Legally Blind Man to Run New York City Marathon Unassisted Thanks to New App

A GPS device on his arm will use vibrations to let him know whether he should go left or right.

Simon Wheatcroft is setting out to be the first legally blind person to race the New York City Marathon on his own.

Wheatcroft, 35, was diagnosed with a degenerative eye disease and has been legally blind since he was 17 years old.

He has been training for the race using a device he helped create called “Wayband.”

The app utilizes an armband that uses GPS to emit vibrations to let Wheatcroft when to go left and right. Another device attached to his chest will let him know when he is approaching an obstacle in his path.

“Excited, nervous, a little scared,” Wheatcroft said when asked how he's feeling ahead of this weekend's race. "What I'm interested in is making sure this technology exists to help everybody.”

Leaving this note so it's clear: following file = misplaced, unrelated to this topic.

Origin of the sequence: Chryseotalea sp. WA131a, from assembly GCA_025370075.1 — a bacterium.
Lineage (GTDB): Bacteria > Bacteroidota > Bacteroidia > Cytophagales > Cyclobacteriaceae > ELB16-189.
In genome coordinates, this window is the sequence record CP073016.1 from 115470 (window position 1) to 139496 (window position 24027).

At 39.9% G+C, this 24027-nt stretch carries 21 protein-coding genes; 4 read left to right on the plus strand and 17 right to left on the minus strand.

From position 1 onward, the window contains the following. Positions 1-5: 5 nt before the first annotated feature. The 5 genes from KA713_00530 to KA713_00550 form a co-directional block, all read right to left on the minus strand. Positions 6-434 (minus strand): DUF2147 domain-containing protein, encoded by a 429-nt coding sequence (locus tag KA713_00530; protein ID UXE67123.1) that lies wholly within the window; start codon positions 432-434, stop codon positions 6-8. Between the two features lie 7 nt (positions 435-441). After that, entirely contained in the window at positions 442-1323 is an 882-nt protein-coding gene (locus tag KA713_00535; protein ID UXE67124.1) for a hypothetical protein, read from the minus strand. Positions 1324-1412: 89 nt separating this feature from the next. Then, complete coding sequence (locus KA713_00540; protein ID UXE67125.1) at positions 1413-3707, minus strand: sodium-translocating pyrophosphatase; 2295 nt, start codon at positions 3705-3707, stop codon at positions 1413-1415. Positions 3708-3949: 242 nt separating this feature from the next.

However, the road to perfecting his run has been bumpy, he said in an interview with ITV News.

"When you can't see where you're running you have to assume the environment is constant," he said. "That has seen me running into burned-out cars that have been left in the middle of the pavement and injuring myself quite badly."

Because of the hard work that went into training, Wheatcroft anticipated being overcome with emotion when he completes the race.

“It's going to be difficult to compute it at that point in time, so probably just going to end up crying [my] eyes out,” he said.